Use of menopausal hormonal therapy (MHT) for 5 years starting at age 50 may be associated with increased risk for breast cancer at ages 50 to 69 years, according to study results published in The Lancet.1 Approximately half the excess risk is concentrated in the first 5 years of MHT, with the remaining half spread over the next 15 years.

There are inconsistent findings and limited long-term data regarding the associations of different types of MHT and the risk for breast cancer. In this meta-analysis, researchers reviewed evidence from epidemiologic and randomized studies on these associations.

Information was obtained from 58 studies conducted between January 1992 and January 2018 that included data from 143,887 postmenopausal women with invasive breast cancer and 424,972 without breast cancer. A total of 24 prospective studies contributed data from 108,647 women; 55,575 of these (51%) had used MHT. The other 34 retrospective studies contributed data from 35,240 women, of whom 15,642 (44%) had used MHT.

In current MHT users, there was significant excess risk even during years 1 to 4 of current MHT use: the relative risk (RR) for estrogen-progestogen formulations was 1.60 (95% CI, 1.52-1.69) and for estrogen-only MHT it was 1.17 (95% CI, 1.10-1.26). During years 5 to 14 of use, current MHT use was associated with RRs of 2.08 (95% CI, 2.02-2.15) and 1.33 (95% CI, 1.28-1.37) for estrogen-progestogen and estrogen-only MHT, respectively.

Throughout years 5 to 14 of use of an estrogen-progestogen MHT, the RR was greater for a combination of estrogen with daily progestogen (RR, 2.30; 95% CI, 2.21-2.40) compared with estrogen with intermittent progestogen (RR, 1.93; 95% CI, 1.84-2.01).

For women who started MHT in the age groups of 40 to 44, 45 to 49, 50 to 54, and 55 to 59 years, RRs for breast cancer were similar. MHT was not frequently started at age 60 to 69 years. For this group, the excess risk during years 5 to 14 of current use was attenuated and significant only for combination of estrogen-progestogen MHT (RR, 1.75; 95% CI, 1.48-2.06), but not for estrogen-only MHT.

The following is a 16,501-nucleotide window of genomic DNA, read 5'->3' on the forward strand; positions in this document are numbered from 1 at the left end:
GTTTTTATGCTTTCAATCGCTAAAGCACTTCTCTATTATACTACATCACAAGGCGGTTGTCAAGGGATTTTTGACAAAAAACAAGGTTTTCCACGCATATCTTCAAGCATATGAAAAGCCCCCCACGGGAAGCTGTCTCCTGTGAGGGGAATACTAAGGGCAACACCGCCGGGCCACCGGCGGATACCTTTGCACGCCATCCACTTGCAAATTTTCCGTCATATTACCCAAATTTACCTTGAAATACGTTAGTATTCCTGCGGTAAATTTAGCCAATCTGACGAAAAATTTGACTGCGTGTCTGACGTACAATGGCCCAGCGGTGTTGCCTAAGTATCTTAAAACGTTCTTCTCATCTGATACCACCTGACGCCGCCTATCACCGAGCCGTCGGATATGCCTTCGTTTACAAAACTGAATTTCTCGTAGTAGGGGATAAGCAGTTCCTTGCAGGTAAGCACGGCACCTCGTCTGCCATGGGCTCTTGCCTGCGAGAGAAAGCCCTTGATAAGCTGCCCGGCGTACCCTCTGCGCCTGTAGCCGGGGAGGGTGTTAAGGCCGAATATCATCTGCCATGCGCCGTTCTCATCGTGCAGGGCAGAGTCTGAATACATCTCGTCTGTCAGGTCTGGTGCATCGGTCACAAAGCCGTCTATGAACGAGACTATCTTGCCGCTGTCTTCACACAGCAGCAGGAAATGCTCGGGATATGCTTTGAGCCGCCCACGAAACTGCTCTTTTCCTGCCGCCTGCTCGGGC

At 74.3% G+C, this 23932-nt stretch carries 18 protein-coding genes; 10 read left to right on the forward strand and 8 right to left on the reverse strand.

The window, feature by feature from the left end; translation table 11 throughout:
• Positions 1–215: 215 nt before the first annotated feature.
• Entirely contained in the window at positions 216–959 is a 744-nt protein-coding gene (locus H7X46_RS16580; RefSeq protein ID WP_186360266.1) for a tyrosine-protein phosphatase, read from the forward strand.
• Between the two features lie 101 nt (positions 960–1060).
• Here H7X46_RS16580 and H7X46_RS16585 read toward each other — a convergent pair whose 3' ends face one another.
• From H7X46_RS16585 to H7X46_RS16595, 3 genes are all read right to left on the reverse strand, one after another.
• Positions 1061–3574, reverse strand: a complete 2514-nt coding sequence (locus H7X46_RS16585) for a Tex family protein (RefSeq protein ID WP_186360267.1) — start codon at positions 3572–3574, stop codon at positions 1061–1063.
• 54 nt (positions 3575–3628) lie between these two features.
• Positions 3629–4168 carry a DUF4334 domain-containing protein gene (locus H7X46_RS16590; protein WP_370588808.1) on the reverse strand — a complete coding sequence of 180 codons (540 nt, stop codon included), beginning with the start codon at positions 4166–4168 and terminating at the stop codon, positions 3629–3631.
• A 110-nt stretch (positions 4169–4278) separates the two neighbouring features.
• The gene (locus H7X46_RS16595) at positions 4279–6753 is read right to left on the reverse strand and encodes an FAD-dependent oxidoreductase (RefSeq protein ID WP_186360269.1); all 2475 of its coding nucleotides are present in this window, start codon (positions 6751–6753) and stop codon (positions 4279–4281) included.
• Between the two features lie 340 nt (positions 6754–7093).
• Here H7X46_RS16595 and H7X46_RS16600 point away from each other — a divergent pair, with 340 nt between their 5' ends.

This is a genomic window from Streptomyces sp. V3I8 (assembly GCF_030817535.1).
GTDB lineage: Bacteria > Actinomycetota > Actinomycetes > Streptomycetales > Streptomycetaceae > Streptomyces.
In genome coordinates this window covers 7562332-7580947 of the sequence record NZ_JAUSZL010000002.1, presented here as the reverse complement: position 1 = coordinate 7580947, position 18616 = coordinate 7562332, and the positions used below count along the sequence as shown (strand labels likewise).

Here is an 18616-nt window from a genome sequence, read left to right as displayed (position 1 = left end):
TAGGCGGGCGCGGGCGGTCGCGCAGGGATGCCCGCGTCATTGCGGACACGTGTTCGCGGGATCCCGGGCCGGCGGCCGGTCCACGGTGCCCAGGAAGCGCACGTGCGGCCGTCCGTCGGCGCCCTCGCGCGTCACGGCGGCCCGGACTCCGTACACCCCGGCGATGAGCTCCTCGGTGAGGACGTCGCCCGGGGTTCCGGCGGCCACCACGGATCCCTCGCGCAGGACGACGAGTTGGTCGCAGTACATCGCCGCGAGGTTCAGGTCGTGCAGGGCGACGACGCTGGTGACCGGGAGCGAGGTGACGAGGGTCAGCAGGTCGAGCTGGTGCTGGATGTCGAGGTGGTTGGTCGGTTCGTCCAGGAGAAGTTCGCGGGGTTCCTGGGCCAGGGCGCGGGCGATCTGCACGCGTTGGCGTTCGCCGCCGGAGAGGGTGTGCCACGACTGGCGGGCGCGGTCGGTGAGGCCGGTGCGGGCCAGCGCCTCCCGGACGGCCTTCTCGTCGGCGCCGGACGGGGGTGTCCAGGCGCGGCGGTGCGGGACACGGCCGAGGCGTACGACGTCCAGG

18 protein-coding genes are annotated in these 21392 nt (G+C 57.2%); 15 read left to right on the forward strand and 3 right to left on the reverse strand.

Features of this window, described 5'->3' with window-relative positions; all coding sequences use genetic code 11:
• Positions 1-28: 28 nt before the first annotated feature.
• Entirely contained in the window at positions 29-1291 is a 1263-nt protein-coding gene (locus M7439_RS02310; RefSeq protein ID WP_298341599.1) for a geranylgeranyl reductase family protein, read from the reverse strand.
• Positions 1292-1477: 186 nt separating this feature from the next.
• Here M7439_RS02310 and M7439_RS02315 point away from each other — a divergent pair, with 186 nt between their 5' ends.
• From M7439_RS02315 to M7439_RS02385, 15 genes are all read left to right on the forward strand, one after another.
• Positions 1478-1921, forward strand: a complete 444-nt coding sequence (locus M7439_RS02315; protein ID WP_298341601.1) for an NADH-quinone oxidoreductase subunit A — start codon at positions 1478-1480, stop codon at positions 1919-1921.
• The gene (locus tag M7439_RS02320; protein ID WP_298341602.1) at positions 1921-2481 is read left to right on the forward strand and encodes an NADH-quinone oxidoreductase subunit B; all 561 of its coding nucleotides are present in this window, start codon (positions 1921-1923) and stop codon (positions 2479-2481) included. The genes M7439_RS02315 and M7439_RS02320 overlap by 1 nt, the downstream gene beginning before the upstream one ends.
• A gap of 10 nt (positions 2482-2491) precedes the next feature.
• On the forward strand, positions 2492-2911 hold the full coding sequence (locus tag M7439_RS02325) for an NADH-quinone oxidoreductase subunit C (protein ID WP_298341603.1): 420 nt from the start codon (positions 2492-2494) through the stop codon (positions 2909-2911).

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Adiposity also attenuated the risk for breast cancer associated with MHT, particularly for estrogen-only MHT, suggesting that the use of an exogenous estrogen adds relatively little to the adiposity-associated estrogenic stimulation of breast tissue in women with obesity.

After MHT use ceased, some excess risk for breast cancer persisted for more than a decade. There was little added risk after <1 year of use, but there was definite excess risk associated with 1 to 4 years of use and increasingly higher risk with longer use.

The absolute risk for breast cancer occurring during the age range of 50 to 69 years was 6.3% in women of average weight who never used MHT. Use of combination estrogen-progestogen MHT for 5 years with 15 years of past use was associated with a 20-year risk of 8.3% for the development of breast cancer for formulations with daily progestogen (an increase of 1 in every 50 users) and 7.7% for formulations with intermittent progestogen (an increase of 1 in every 70 users). As for estrogen-only MHT, the absolute risk was 6.8% (an increase of 1 in every 200 users, with a greater excess in lean women).

“Clinicians must heed the message of this study but also to take a rational and comprehensive approach to the management of menopausal symptoms, with careful consideration of the risks and benefits of initiating MHT for each woman,” said Joanne Kotsopoulos, PhD, of the Women’s College Research Institute, in a comment on the study.2 “For likely candidates, MHT (preferably [estrogen] alone) should be initiated around the time of natural menopause and ideally limited to 5 years of use.”

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References

1. Collaborative Group on Hormonal Factors in Breast Cancer. Type and timing of menopausal hormone therapy and breast cancer risk: individual participant meta-analysis of the worldwide epidemiological evidence [published online August 29, 2019]. Lancet. doi:10.1016/S0140-6736(19)31709-X

2. Kotsopoulos J. Menopausal hormones: definitive evidence for breast cancer [published online August 29, 2019]. Lancet. doi:10.1016/S0140-6736(19)31901-4